Cheap homes and terms that favor both buyer and seller are sowing profits for wise urban investors
Because real estate values have depreciated due to the tightening of mortgage guidelines, many prospective home buyers are being left out in the cold when it comes to receiving financing for a home purchase. This problem has created opportunity for many real estate investors who are buying dirt cheap homes in urban settings and providing seller financing to their buyers. This article explores how this relevant exit strategy of seller financing in low income communities can be profitable for you.
Would-be homeowners in urban areas face three problems
It’s important to note that the foreclosure crisis started in urban areas across the United States in 2007. In some cases, mortgages that had been created for lower income and/or credit inhibited urban families were unaffordable from the start. Other urban homeowners, with adjustable rate mortgages, lost their homes when they could no longer afford their payments when their interest rates adjusted upwards. These homeowners could not refinance as banks tightened up their lending standards. A large percentage of urban homeowners were renters before mortgage credit was extended to them by the banks, and they have gone back to being renters again. Urban renters generally face three problems that inhibit their ability to become homeowners:
- Many live on low, diminished, or government subsidized income, which often inhibits this genre of home buyer from saving a down payment need to purchase a home, or prevents them from being able to obtain a mortgage.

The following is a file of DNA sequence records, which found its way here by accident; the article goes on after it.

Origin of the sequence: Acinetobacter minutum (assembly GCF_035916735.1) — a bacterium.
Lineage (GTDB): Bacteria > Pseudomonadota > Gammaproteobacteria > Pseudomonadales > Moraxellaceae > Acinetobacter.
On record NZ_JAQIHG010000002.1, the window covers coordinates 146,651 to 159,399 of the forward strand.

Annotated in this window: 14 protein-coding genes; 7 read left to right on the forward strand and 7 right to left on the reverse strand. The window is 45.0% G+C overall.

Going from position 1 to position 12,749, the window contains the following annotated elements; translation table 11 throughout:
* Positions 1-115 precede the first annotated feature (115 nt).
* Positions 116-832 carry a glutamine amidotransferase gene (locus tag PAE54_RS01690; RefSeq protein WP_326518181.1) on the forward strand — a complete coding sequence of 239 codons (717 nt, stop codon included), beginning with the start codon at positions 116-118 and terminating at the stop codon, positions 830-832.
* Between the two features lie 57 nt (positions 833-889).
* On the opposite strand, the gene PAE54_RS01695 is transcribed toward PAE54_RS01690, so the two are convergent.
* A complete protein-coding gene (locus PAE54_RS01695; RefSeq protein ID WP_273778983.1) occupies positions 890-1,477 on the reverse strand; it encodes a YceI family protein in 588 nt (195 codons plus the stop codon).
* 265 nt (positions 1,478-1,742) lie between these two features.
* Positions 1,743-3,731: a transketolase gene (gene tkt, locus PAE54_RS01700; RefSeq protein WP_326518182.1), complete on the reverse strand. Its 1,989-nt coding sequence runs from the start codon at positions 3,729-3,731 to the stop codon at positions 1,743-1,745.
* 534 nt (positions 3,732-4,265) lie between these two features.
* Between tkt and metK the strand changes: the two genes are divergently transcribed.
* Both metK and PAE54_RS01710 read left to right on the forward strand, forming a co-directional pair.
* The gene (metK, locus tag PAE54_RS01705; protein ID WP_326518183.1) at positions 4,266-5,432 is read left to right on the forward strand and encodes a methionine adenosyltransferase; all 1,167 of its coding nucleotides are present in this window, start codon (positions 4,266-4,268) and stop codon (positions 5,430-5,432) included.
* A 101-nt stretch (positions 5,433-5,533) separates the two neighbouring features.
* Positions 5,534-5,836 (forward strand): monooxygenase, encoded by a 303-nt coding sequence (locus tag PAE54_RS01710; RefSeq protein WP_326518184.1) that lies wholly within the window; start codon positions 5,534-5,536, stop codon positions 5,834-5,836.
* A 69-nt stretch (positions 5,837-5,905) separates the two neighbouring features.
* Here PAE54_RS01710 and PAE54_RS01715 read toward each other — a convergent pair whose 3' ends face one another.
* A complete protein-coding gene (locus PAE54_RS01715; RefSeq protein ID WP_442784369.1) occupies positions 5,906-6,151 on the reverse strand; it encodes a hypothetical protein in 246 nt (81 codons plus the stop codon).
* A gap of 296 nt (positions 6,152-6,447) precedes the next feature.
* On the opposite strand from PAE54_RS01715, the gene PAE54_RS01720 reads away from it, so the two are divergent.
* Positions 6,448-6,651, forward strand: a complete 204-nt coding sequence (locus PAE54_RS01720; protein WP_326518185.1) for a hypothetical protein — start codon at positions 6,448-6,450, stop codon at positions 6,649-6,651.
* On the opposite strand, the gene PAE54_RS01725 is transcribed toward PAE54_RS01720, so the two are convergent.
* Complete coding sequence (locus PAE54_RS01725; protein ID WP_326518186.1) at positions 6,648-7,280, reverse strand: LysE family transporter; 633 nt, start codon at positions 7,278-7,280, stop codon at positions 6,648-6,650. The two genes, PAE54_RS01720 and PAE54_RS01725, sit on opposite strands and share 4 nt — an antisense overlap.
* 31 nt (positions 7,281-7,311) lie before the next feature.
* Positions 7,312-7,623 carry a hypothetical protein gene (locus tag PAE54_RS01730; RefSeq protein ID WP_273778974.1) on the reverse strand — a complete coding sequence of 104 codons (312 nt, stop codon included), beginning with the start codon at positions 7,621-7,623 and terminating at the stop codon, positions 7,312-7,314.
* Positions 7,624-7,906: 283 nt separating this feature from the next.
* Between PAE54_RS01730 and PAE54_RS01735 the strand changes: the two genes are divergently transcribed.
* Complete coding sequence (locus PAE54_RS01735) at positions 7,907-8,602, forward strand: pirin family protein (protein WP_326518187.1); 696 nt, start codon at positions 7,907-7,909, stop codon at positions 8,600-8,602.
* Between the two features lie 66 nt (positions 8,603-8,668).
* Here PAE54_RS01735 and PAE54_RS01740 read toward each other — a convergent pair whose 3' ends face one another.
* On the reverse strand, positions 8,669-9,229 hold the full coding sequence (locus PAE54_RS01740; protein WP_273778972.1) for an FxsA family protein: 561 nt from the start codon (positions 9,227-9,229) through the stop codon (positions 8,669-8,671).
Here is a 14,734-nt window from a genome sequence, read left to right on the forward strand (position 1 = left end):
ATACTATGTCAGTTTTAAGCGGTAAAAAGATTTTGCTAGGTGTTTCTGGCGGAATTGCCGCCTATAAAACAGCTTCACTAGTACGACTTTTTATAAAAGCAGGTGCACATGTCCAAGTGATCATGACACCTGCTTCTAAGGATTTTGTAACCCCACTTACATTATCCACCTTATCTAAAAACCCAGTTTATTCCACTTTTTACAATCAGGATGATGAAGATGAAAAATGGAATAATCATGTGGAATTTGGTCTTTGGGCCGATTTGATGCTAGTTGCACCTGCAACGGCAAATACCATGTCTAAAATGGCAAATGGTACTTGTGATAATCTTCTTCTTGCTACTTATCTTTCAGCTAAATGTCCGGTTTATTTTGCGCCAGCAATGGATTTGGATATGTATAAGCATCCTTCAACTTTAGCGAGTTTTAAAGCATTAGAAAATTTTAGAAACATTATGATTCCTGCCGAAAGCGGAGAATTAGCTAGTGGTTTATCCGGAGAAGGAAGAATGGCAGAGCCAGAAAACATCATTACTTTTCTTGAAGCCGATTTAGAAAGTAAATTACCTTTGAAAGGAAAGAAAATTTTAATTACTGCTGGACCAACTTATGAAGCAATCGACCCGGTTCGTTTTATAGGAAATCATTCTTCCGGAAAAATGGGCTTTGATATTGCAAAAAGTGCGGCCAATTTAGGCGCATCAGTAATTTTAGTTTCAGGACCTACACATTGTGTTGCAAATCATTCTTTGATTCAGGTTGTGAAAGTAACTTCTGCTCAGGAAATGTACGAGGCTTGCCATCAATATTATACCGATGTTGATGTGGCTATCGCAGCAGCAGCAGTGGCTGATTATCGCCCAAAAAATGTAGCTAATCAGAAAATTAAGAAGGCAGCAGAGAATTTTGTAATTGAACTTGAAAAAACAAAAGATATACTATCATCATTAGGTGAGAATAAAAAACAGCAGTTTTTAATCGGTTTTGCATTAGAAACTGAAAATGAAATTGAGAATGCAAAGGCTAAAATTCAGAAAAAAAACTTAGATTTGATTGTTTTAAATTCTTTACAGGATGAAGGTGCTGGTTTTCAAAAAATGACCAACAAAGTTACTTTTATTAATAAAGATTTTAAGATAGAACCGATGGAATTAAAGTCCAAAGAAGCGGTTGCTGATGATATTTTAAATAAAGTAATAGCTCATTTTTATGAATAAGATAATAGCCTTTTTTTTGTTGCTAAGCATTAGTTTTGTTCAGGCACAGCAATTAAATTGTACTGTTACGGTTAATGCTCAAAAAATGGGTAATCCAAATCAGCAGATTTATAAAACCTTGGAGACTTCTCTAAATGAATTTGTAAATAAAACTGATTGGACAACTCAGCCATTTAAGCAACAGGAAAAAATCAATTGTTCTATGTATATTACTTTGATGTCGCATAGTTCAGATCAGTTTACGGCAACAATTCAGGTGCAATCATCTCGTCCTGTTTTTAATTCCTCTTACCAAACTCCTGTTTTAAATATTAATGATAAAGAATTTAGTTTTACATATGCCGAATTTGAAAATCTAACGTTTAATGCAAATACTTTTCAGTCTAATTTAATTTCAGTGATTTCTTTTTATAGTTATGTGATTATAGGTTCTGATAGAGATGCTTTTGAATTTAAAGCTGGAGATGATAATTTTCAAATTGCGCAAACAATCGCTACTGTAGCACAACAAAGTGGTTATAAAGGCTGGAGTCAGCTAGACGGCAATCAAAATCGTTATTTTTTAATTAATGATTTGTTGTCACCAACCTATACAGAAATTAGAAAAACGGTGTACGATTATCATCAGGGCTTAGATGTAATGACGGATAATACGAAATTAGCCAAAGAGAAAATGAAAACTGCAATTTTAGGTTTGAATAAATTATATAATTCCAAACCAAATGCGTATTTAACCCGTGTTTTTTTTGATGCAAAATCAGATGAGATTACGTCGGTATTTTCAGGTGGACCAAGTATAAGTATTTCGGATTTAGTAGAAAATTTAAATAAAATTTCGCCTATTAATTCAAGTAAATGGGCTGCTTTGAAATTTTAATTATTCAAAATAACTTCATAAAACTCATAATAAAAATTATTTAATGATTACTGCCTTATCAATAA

- Some urban dwellers have poor credit as a result of recently losing a home to foreclosure; many have always had poor credit histories.
- Urban home values are very low due to the foreclosure rate (commonly called “F-score” by mortgage lenders).
While these three factors inhibit an urban dweller’s chance at becoming a homeowner, these very same factors are creating opportunity for real estate investors.
If banks won’t lend to today’s urbanites, who will?
Savvy real estate investors are aware of the problems that urban non-homeowners face and have come up with a helpful and profitable solution: seller financing. Investors are buying homes for as little as $500 – $15,000 in cities all across the US. These investors then set move in terms of as little as $500 down and $500 per month with the buyer to make all property repairs. These terms are crafted to be affordable for the buyer and protect the seller at the same time. Savvy investors know that if they rehab an urban property prior to sale, it is likely to be vandalized or broken into while vacant. It also requires more cash to do this, which would cause them to ask for more aggressively priced move in terms. By having the buyers make all the repairs, they are less likely to default on their monthly payments down the road. It also allows the seller to keep the down payment small, which is a great marketing advantage in a tight credit market. Finally, buyers are likely to live in the subject house while they are making repairs to it. This prevents crooks and vandals from destroying the deal for both buyer and seller.
Most sellers are using a traditional land contract, drawn by their attorneys, as the method of sale. Accompanying the land contract is a mortgage, signed by the buyer and recorded as a lien against the property. If a buyer defaults on the mortgage during their occupancy, the seller can foreclose. The foreclosure process can take up to a year or longer in some states, so it may be a wise idea to talk with an attorney before practicing this investment strategy. The seller is usually not damaged too badly in a buyer default situation as accrued payments offset losses, and usually the buyer has made upgrades to the home using their own financial resources.